General Mills’ Profit, Sales Drop In Q1

General Mills’ Profit, Sales Drop In Q1

Cereals without artificial flavors or colors proved to be popular, the company said, although its falling yogurt sales offset most of those gains.

Sales declines in Yoplait yogurt and Progresso soup were particular pain points for General Mills during its first quarter, the company said Monday. However, despite a year-over-year drop from $4.2 billion to $3.9 billion in its revenue, the Golden Valley-based food conglomerate’s results managed to either meet or exceed analysts’ low expectations.

General Mills’ better-than-expected outcome in the June to August period was due, in large part, to two factors: effective cost-cutting measures and strong performances from its organic and Mexican products brands.

By trimming its administrative expenses, production costs and impairment charges by more than 7 percent from the previous year, General Mills wrapped up the quarter with $409 million in profits. That resulted in earnings per share of 67 cents, down from the company’s 69 cents per share on $426.6 million a year ago. Adjusted for one-time items and restructuring costs, General Mills’ per-share earnings were 78 cents, which topped the 75-cent estimation from Thomson Reuters analysts.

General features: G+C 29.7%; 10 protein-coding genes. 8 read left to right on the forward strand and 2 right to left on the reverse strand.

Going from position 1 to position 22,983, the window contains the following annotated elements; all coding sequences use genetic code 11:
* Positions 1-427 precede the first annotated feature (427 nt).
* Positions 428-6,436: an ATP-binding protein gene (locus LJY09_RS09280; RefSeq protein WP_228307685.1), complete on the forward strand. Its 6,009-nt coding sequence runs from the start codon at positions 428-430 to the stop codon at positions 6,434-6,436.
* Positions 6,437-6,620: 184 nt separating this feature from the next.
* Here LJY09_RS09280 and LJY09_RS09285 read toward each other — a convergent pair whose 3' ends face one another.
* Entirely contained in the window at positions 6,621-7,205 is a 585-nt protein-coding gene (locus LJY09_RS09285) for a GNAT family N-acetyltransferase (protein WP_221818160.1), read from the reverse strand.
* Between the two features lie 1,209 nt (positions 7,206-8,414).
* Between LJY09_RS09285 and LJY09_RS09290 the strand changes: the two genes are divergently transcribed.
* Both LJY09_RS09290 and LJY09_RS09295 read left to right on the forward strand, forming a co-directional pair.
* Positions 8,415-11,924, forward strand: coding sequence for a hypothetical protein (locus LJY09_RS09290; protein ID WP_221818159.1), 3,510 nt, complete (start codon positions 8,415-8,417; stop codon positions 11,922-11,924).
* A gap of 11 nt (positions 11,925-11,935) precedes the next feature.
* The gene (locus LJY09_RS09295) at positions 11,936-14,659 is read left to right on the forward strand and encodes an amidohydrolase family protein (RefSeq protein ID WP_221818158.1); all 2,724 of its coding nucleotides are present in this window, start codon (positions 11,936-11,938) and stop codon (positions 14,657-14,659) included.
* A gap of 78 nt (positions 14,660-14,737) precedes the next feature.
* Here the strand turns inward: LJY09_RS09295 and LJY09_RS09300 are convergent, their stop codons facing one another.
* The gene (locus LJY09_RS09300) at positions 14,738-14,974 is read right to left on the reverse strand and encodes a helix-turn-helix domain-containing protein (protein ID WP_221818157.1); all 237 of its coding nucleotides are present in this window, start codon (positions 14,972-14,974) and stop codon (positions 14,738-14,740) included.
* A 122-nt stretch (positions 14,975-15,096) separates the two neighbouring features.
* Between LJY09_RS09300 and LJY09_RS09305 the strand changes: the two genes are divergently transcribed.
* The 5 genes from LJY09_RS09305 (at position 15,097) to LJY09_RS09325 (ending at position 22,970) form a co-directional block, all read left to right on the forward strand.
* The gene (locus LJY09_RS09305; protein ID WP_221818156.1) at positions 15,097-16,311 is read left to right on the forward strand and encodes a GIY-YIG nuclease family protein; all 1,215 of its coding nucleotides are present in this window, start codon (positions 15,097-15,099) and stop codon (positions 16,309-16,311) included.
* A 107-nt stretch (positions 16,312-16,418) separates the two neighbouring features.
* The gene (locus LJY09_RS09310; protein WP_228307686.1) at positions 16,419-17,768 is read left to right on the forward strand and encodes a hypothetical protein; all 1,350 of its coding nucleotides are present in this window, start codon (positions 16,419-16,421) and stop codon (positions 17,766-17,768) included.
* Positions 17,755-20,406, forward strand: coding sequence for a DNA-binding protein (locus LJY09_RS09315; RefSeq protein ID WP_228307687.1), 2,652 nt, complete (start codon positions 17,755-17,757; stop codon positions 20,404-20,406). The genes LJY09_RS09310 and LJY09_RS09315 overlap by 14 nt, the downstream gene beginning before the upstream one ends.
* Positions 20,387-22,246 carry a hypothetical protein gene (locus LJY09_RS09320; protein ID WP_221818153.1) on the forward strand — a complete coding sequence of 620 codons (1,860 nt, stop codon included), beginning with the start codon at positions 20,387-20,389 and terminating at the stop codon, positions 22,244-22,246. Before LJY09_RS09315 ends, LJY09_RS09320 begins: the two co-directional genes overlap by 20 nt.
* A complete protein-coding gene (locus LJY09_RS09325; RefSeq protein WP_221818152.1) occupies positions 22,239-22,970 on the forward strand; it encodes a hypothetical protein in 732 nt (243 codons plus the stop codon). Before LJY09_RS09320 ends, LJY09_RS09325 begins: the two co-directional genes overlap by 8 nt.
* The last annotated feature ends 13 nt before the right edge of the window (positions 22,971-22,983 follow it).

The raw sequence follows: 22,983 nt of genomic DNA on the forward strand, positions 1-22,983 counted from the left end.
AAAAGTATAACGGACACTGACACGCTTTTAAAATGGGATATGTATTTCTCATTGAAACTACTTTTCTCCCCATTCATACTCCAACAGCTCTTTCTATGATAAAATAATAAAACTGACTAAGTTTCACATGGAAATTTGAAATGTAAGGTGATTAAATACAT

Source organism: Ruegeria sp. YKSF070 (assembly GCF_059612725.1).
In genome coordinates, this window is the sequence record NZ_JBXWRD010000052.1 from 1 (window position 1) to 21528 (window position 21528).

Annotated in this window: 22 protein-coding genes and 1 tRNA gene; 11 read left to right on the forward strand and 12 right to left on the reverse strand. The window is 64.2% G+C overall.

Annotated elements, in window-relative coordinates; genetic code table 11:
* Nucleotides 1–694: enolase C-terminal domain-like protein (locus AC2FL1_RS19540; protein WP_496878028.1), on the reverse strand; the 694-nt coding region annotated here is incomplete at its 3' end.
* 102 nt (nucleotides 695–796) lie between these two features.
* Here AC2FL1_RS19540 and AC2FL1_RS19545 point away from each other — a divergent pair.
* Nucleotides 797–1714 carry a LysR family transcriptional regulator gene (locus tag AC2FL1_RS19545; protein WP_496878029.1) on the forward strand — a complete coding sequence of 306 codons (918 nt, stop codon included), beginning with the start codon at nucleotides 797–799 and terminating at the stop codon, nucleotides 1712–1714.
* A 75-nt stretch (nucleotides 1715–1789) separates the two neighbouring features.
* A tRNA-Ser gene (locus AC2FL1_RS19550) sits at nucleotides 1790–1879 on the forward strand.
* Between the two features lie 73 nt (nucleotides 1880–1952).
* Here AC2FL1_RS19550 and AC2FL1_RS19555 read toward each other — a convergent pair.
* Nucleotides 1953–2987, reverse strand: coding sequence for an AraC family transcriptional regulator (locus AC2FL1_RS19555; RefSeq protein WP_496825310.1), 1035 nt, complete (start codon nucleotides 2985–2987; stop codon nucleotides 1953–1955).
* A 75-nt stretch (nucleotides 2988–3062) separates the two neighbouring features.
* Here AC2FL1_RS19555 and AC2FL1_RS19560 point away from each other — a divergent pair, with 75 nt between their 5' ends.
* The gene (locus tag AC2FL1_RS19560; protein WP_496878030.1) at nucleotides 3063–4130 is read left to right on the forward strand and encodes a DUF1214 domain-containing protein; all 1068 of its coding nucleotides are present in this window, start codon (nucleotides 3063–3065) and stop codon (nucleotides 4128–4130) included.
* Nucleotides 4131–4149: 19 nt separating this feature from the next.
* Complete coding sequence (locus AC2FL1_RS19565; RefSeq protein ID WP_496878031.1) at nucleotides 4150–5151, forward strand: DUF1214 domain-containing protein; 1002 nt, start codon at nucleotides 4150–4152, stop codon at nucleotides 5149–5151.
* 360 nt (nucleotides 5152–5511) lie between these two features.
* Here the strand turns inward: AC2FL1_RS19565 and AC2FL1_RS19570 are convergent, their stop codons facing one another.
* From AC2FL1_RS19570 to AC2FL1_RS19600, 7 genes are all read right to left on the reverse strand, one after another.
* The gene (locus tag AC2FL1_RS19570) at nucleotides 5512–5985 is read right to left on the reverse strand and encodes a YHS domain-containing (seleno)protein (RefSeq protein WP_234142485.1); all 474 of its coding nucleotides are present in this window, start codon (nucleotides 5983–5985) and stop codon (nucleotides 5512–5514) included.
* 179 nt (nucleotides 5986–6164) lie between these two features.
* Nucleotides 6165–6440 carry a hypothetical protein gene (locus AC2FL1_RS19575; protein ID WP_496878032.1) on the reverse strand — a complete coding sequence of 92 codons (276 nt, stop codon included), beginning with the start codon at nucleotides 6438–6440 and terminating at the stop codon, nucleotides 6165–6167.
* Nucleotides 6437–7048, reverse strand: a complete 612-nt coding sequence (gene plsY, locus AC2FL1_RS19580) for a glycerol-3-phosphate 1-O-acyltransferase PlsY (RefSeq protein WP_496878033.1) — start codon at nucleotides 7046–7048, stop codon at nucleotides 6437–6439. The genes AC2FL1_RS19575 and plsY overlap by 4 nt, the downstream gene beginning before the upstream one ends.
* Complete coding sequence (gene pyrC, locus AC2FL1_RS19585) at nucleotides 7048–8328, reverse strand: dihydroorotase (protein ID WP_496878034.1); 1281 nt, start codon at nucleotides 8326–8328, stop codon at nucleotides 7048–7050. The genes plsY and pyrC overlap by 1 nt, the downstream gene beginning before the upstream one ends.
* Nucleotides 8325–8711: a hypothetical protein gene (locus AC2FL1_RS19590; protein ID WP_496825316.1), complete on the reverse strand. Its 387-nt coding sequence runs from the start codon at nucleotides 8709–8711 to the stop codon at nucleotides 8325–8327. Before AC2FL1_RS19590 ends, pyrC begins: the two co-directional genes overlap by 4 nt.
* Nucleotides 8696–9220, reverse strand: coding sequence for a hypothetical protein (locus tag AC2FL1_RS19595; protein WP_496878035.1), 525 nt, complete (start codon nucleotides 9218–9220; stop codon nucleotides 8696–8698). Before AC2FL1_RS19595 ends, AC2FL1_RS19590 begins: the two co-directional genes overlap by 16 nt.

“We are taking actions to improve our net sales performance going forward,” General Mills CEO Ken Powell said in a statement. Powell added that the company made “good progress” in productivity and cost-saving initiatives, but ultimately pointed to “the challenging macro environment” and “a difficult year-over-year comparison” as reasons behind General Mills’ slower start.

General Mills, which is one of the largest producers of processed and packaged foods, has been reworking the ingredient lists on a number of its popular food labels. Many of its cereals, in particular, have transitioned (or will soon transition) to include no artificial flavors or colors. Seven of General Mills’ already revamped cereals reported 3 percent sales increases for the quarter.

“We think we can continue to drive improvement in our cereal business” through the renovation process, Powell said in a blog post. He added that the company was “highly focused on improving [its] U.S. yogurt performance,” an area the company has struggled in, particularly in the face of Greek yogurt brands like Chobani. To become more competitive, General Mills said it would begin touting protein contents of its yogurts more heavily, as well as push its new organic yogurt lines from its Annie’s and Liberté labels.

General Mills’ stock stumbled in early morning trading, dropping from its $64.71 close on Tuesday to as low as $63.23. However, the company’s stock has since risen and as of mid-Wednesday afternoon stands at $65.33, nearly one percent above yesterday’s close.